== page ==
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The Honorable Patrick Leahy
United States Senator
Opening Statement of Senator Patrick Leahy
May 9, 2007
This morning the Judiciary Committee has the opportunity to consider in advance of National Police Week next week a bill of interest to many of our law enforcement officers across the country.
When we were unable to complete our agenda last Thursday, I indicated to Senator Feingold that I would today turn first to the Fair Contracts for Growers Act, S.221, the bill introduced by Senator Grassley and Senator Feingold and cosponsored by a number of us to remedy unfair mandatory arbitration provisions from adhesion contracts in agriculture. Yesterday the principal sponsors of the bill worked out an arrangement with Senators Kyl and Sessions to accommodate them by agreeing to postpone Committee consideration of that bill until next week and to limit the amendments that will be offered to the measure. That clears the way for the Committee today to return to the debate on the Law Enforcement Officers Safety Act, S.376, that we began several weeks ago.
With the enactment of the Law Enforcement Officers Safety Act in 2004, (LEOSA) Congress and the President also recognized that law enforcement officers are never "off-duty." Under this law, qualified retired officers seeking certification to carry a firearm have been subject to varying procedures from State to State. Differing interpretations have complicated the implementation of the law, and some retired officers have experienced significant frustration in getting certified under LEOSA.
With the input of the law enforcement community, this bill proposes modest amendments to the current law. For example, where a State has not set active duty standards, the retired officer can be certified pursuant to the active duty standards set by law enforcement agencies in the State. In addition, the bill clarifies that Amtrak police officers, along with officers of the Executive branch of the Federal Government, are covered by the law. The bill also resets at 10 the years of service required for a retired officer to qualify under the law, and removes the requirement that an officer be entitled to non-forfeitable benefits, which some smaller law enforcement agencies do not provide.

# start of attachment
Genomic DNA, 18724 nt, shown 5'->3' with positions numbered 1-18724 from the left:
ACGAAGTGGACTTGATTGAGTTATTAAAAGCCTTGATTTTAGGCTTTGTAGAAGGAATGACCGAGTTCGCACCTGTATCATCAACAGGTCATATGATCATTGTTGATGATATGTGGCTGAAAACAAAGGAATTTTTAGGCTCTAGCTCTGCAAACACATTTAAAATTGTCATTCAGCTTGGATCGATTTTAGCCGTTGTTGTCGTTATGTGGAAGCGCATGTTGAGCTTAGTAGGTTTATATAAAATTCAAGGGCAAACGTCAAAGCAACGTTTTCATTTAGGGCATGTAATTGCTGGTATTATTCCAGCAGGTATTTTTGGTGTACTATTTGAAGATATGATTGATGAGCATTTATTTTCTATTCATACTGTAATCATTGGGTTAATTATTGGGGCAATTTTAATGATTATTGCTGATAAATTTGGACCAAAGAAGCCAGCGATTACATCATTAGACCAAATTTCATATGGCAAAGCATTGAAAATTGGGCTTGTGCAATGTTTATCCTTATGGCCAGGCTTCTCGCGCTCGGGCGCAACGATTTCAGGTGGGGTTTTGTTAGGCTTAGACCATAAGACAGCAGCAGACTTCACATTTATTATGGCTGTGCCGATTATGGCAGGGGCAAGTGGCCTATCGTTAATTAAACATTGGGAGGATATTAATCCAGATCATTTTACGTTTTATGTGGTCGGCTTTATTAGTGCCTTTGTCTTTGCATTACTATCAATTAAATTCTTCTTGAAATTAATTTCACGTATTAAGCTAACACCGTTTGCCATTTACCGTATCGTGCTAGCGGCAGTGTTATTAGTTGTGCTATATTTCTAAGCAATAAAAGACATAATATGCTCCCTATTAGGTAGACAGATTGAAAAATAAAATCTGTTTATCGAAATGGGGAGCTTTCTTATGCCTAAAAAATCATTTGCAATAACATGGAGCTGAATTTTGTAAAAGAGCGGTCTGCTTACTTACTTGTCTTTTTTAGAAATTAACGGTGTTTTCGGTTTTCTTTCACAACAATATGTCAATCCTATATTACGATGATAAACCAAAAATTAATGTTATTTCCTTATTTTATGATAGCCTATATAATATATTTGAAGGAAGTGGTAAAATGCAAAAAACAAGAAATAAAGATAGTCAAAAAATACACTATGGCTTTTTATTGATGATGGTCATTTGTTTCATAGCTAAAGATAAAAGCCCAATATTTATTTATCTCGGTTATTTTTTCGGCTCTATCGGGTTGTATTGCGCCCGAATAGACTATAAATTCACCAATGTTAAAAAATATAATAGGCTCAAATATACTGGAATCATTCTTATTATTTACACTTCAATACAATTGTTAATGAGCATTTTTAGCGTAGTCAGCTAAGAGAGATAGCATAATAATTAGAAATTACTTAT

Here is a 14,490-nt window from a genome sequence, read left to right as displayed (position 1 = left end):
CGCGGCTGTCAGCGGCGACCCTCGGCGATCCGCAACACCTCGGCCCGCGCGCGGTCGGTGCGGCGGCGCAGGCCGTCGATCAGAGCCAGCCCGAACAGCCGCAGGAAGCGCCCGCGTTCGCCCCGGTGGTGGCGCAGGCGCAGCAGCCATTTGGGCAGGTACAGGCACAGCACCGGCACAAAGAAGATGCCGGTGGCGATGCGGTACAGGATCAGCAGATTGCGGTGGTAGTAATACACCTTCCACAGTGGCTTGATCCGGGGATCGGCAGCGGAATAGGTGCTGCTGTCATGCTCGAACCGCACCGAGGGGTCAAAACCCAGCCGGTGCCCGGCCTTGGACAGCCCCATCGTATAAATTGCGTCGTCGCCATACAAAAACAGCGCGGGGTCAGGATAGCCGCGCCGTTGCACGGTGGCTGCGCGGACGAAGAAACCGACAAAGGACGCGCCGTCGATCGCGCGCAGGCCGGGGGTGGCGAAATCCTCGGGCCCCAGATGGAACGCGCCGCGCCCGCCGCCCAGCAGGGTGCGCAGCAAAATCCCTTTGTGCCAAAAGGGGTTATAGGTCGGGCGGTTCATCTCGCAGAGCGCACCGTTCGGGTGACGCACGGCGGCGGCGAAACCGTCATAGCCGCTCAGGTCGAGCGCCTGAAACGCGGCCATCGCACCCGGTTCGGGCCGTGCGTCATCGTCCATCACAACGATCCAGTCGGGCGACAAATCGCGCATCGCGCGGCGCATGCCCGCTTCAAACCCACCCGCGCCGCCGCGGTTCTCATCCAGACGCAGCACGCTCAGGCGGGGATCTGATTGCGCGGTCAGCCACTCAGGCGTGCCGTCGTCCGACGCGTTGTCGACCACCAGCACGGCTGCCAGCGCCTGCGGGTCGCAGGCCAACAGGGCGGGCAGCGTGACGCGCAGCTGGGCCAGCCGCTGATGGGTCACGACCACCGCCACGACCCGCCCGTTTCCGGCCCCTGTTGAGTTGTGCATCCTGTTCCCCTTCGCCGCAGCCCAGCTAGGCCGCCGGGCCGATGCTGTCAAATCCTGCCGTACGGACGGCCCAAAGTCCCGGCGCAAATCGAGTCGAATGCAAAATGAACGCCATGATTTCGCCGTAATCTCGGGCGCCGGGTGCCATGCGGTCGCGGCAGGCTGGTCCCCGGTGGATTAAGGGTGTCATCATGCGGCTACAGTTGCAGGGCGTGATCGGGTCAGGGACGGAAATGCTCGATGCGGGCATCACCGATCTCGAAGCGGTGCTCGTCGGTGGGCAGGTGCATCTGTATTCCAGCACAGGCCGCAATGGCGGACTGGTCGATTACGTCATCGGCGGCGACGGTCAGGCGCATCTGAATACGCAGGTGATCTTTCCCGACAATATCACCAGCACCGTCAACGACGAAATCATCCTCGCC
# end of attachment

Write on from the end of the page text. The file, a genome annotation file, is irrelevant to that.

The requirements for eligibility still involve a significant term of service for a retired officer to qualify, a demonstrated commitment to law enforcement, and certification.
In order to qualify under the law, all officers seeking certification to carry a firearm must have retired in "good standing." With respect to the changes allowing a certified firearms instructor to conduct testing, the testing still must be pursuant to active duty standards, and conducted by a firearms instructor certified by the state to test active duty officers.
The dedicated public servants who are trained to uphold the law and keep the peace deserve our support and our thanks. We also act in our own interest when we give law enforcement officers the ability to answer the call of duty wherever they may be. For example, just recently in a tragic shooting spree that killed five people in a shopping mall in Utah, an off duty officer, Ken Hammond, likely saved lives when he confronted a killer who was heavily armed and engaged him until other officers arrived. He could have just as easily been a retired officer as an off-duty officer.
The men and women who have served as peace officers are a tremendous resource in all of our communities. Just last week this Committee reported and the Senate passed the Senate Resolution, S. Res. 162, by which we recognized Peace Officers Memorial Day. Ten Members of this Committee cosponsored the resolution that I introduced with the Ranking Member.
Next week is National Police Week during which we honor the dedication and courage of the more than 900,000 men and women who put themselves on the line to protect all of us. Next Tuesday, as we do every May 15, we will commemorate those officers and their families who sacrifice so much for us, including the 147 officers across the United States killed in the line of duty during 2006, and we will gather in a in a ceremony here on Capitol Hill to recognize Peace Officers Memorial Day. Just last night the Senate passed H. Con. Res. 124 to authorize The Grand Lodge of the Fraternal Order of Police and its auxiliary to sponsor the 26th annual National Peace Officers' Memorial Service on the Capitol Grounds.
The technical fixes in this bill will continue our aim of establishing national measures of uniformity and consistency to permit trained and certified retired law enforcement officers to carry concealed firearms in most situations so that they may respond immediately to crimes across State and other jurisdictional lines, as well as to protect themselves and their families from vindictive criminals.
I look forward to the Committee approving this bill today to make our communities safer and better protect law enforcement officers and their families.
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